This time, they hypocritically responded by rushing off to file lawsuits. I asked Rick Kaplan, the former president of both CNN and MSNBC, about this.

"I don't like a lot of what Obama has done," he said, adding that he didn't vote for him. "But it's perfectly obvious that a whole lot of this is because he is black, and they can't stand having a black president."

Speaking of voices from the crypt, moments after the president's speech, I got an email from Rick Santorum, whose political future exists solely in his own addled mind. "Tonight's announcement by the president is just another in a long line of power grabs by this administration," the former failed senator from Pennsylvania whined.

Santorum, whose name has been immortalized to mean something else, said that issuing an executive order to help people and protect our economy was "an unconstitutional attack on our liberty," and "executive overreach (that) must be stopped."

Damn right! How dare that black boy be issuing an executive order! The truth is that Obama has issued far fewer than most recent presidents — only 193 so far in nearly six years. George W. Bush cranked out 291 in two terms; Ronald Reagan, 381.

Thomas Mann, a political scientist with the Brookings Institution, is one of the nation's leading experts on Congress.

He said that what the president did was perfectly proper, even admirable. "The president's executive actions on immigration are limited, contingent on statutory authority ... and temporary.

"They can be replaced by legitimate congressional lawmaking or a successor in the White House. This is less a power grab than an acknowledgement that the country is far from the post-partisan politics [Obama] promised in his initial run for the presidency."

Not that this is especially the president's fault, Mann contends. "Republicans have never accepted the legitimacy of his presidency or demonstrated any weakness to enter into negotiations with him" to tackle any of the major problems, including "a widely broken immigration system."

Mann found it laughable that "now that the president has decided to use his well-documented constitutional and statutory authority to ease, temporarily, one of the most difficult and painful problems facing the country, Republicans are shocked."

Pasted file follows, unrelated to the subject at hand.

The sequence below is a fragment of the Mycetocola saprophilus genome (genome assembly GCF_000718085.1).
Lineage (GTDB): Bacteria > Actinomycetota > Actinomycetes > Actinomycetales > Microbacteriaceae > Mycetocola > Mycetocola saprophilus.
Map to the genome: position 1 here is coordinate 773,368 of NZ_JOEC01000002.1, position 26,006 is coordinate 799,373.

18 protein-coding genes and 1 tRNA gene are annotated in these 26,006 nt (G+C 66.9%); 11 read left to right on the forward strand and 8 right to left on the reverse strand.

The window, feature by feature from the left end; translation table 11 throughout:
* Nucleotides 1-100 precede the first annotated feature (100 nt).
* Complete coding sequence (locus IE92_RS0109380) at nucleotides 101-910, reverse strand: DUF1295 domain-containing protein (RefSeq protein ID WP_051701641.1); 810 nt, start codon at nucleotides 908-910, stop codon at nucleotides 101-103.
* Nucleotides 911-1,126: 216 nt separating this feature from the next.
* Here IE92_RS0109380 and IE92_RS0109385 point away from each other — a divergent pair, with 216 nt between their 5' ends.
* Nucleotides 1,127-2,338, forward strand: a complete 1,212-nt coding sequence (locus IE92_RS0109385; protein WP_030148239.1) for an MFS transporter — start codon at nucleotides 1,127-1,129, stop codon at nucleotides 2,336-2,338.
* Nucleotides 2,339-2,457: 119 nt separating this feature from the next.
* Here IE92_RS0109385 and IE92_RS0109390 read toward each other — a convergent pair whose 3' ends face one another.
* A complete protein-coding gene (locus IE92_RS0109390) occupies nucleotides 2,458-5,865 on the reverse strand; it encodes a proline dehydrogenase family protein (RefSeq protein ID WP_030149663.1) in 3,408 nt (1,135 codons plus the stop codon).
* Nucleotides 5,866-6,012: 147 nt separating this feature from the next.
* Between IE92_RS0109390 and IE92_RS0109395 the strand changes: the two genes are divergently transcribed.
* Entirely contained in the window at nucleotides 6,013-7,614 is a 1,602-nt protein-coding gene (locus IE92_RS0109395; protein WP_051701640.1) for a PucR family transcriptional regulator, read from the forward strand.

Republicans are right about one thing they're saying, though it's not clear if they really mean it: Laws are, indeed, better than executive orders. And President Obama agrees.

When he issued his order, he said, "I continue to believe that the best way to solve this problem is by working together to pass that kind of common-sense law. But until that happens, there are actions I have the legal authority to take as president ... that will help make our immigration system more fair and more just."

Well, that leaves the ball in the Republicans' court, doesn't it? They'll control both houses of Congress in 2015. Now all they have to do is actually make some difficult decisions and pass a law.

Let's see how long it takes them to do it.

Last word on the election: The other day I talked to Lon Johnson, state Democratic party chair, whose strategy of winning the governor's race by boosting turnout apparently failed miserably.

Turnout was less than four years before, and the Democrats lost. Yet Johnson, while admitting he had oversold their victory prospects, he said he won't really know what happened till he can figure out exactly which voters did show up.

But he raised a more compelling question: "We need to ask what the role of political parties is going to be in a post-Citizens United world," where there are no limitations on how much big corporations and special interests can spend to influence elections.

And that's something we should all think about. A lot.